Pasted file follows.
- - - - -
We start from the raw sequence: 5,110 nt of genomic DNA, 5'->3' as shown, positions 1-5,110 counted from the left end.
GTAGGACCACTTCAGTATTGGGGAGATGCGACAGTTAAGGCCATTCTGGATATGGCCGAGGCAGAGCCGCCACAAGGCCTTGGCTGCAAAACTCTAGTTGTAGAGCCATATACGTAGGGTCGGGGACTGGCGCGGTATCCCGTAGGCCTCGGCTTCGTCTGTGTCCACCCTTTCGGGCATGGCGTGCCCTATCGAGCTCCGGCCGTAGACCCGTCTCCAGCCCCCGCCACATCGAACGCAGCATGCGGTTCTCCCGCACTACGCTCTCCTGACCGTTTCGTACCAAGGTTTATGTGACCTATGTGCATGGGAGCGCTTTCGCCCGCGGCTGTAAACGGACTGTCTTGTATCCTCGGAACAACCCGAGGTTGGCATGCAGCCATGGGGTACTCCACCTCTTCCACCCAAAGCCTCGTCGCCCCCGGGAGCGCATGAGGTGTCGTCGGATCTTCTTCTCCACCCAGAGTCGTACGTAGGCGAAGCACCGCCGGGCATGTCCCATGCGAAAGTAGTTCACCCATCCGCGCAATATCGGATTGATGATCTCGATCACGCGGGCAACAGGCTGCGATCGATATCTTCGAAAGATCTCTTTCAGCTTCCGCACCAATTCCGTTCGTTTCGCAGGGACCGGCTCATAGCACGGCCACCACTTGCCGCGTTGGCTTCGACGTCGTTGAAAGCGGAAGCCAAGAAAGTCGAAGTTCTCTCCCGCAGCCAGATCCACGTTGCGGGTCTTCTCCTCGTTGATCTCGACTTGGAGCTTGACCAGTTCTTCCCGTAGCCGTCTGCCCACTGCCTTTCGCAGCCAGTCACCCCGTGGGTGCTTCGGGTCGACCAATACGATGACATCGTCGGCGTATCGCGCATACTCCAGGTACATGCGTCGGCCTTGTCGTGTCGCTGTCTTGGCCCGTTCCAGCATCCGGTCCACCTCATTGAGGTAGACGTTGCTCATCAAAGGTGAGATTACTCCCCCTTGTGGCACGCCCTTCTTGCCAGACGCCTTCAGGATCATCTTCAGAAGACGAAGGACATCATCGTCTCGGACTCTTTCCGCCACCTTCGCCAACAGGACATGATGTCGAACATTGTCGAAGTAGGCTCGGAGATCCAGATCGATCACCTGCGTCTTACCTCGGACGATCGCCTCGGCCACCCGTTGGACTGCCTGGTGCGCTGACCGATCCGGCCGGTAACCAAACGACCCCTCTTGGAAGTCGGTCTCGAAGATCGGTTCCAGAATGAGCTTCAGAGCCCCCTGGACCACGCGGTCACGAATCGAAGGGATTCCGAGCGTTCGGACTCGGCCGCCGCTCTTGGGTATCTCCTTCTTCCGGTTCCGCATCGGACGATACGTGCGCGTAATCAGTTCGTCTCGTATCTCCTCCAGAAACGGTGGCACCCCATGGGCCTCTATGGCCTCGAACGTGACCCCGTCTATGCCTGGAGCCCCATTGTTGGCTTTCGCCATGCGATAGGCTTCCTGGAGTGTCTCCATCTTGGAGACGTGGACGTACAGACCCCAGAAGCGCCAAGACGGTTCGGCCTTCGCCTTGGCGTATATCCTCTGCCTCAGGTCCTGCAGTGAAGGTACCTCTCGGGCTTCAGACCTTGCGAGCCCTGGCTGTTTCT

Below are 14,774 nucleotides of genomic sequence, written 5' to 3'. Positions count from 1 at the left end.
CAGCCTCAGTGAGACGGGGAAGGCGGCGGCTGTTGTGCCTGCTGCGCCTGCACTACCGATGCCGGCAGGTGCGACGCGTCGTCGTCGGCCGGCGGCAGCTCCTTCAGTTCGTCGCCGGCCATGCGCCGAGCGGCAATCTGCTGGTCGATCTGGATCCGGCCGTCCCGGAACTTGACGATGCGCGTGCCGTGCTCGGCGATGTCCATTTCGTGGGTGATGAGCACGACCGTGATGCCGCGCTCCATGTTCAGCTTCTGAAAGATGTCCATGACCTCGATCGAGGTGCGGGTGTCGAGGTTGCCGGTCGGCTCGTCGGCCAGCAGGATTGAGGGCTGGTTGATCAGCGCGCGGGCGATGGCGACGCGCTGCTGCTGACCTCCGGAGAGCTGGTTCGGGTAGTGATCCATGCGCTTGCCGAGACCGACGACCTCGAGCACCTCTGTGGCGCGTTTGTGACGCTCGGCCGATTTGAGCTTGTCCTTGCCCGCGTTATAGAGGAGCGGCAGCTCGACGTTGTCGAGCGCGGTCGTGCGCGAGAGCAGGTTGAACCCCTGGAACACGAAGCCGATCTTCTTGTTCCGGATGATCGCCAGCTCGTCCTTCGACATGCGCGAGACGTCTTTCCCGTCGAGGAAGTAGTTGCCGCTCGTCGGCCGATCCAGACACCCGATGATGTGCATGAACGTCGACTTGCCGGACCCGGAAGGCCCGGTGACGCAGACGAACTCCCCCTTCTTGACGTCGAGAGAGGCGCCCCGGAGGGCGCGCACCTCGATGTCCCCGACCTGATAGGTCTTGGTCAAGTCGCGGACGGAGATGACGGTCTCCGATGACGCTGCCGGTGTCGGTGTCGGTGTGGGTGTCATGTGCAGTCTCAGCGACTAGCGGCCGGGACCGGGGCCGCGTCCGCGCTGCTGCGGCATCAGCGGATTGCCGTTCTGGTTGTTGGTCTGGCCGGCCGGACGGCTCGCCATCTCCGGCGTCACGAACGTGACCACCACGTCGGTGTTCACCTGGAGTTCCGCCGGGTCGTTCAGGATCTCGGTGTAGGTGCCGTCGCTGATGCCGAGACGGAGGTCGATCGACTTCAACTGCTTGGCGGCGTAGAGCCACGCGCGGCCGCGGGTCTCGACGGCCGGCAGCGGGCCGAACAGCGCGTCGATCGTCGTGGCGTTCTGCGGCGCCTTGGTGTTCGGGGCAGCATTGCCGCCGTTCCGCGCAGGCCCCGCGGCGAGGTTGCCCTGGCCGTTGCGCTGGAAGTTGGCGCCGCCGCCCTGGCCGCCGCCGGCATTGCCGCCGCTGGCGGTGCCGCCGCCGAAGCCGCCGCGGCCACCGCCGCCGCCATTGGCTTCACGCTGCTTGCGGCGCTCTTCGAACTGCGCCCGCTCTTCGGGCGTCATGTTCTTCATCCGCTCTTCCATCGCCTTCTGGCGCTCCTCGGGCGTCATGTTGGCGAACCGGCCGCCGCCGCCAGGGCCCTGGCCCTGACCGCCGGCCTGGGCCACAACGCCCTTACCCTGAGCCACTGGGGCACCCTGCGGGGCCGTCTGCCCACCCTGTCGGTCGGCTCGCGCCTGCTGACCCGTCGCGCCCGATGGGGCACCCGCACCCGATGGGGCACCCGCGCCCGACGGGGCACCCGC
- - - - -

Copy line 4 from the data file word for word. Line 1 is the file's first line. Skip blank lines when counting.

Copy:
CAGCCTCAGTGAGACGGGGAAGGCGGCGGCTGTTGTGCCTGCTGCGCCTGCACTACCGATGCCGGCAGGTGCGACGCGTCGTCGTCGGCCGGCGGCAGCTCCTTCAGTTCGTCGCCGGCCATGCGCCGAGCGGCAATCTGCTGGTCGATCTGGATCCGGCCGTCCCGGAACTTGACGATGCGCGTGCCGTGCTCGGCGATGTCCATTTCGTGGGTGATGAGCACGACCGTGATGCCGCGCTCCATGTTCAGCTTCTGAAAGATGTCCATGACCTCGATCGAGGTGCGGGTGTCGAGGTTGCCGGTCGGCTCGTCGGCCAGCAGGATTGAGGGCTGGTTGATCAGCGCGCGGGCGATGGCGACGCGCTGCTGCTGACCTCCGGAGAGCTGGTTCGGGTAGTGATCCATGCGCTTGCCGAGACCGACGACCTCGAGCACCTCTGTGGCGCGTTTGTGACGCTCGGCCGATTTGAGCTTGTCCTTGCCCGCGTTATAGAGGAGCGGCAGCTCGACGTTGTCGAGCGCGGTCGTGCGCGAGAGCAGGTTGAACCCCTGGAACACGAAGCCGATCTTCTTGTTCCGGATGATCGCCAGCTCGTCCTTCGACATGCGCGAGACGTCTTTCCCGTCGAGGAAGTAGTTGCCGCTCGTCGGCCGATCCAGACACCCGATGATGTGCATGAACGTCGACTTGCCGGACCCGGAAGGCCCGGTGACGCAGACGAACTCCCCCTTCTTGACGTCGAGAGAGGCGCCCCGGAGGGCGCGCACCTCGATGTCCCCGACCTGATAGGTCTTGGTCAAGTCGCGGACGGAGATGACGGTCTCCGATGACGCTGCCGGTGTCGGTGTCGGTGTGGGTGTCATGTGCAGTCTCAGCGACTAGCGGCCGGGACCGGGGCCGCGTCCGCGCTGCTGCGGCATCAGCGGATTGCCGTTCTGGTTGTTGGTCTGGCCGGCCGGACGGCTCGCCATCTCCGGCGTCACGAACGTGACCACCACGTCGGTGTTCACCTGGAGTTCCGCCGGGTCGTTCAGGATCTCGGTGTAGGTGCCGTCGCTGATGCCGAGACGGAGGTCGATCGACTTCAACTGCTTGGCGGCGTAGAGCCACGCGCGGCCGCGGGTCTCGACGGCCGGCAGCGGGCCGAACAGCGCGTCGATCGTCGTGGCGTTCTGCGGCGCCTTGGTGTTCGGGGCAGCATTGCCGCCGTTCCGCGCAGGCCCCGCGGCGAGGTTGCCCTGGCCGTTGCGCTGGAAGTTGGCGCCGCCGCCCTGGCCGCCGCCGGCATTGCCGCCGCTGGCGGTGCCGCCGCCGAAGCCGCCGCGGCCACCGCCGCCGCCATTGGCTTCACGCTGCTTGCGGCGCTCTTCGAACTGCGCCCGCTCTTCGGGCGTCATGTTCTTCATCCGCTCTTCCATCGCCTTCTGGCGCTCCTCGGGCGTCATGTTGGCGAACCGGCCGCCGCCGCCAGGGCCCTGGCCCTGACCGCCGGCCTGGGCCACAACGCCCTTACCCTGAGCCACTGGGGCACCCTGCGGGGCCGTCTGCCCACCCTGTCGGTCGGCTCGCGCCTGCTGACCCGTCGCGCCCGATGGGGCACCCGCACCCGATGGGGCACCCGCGCCCGACGGGGCACCCGC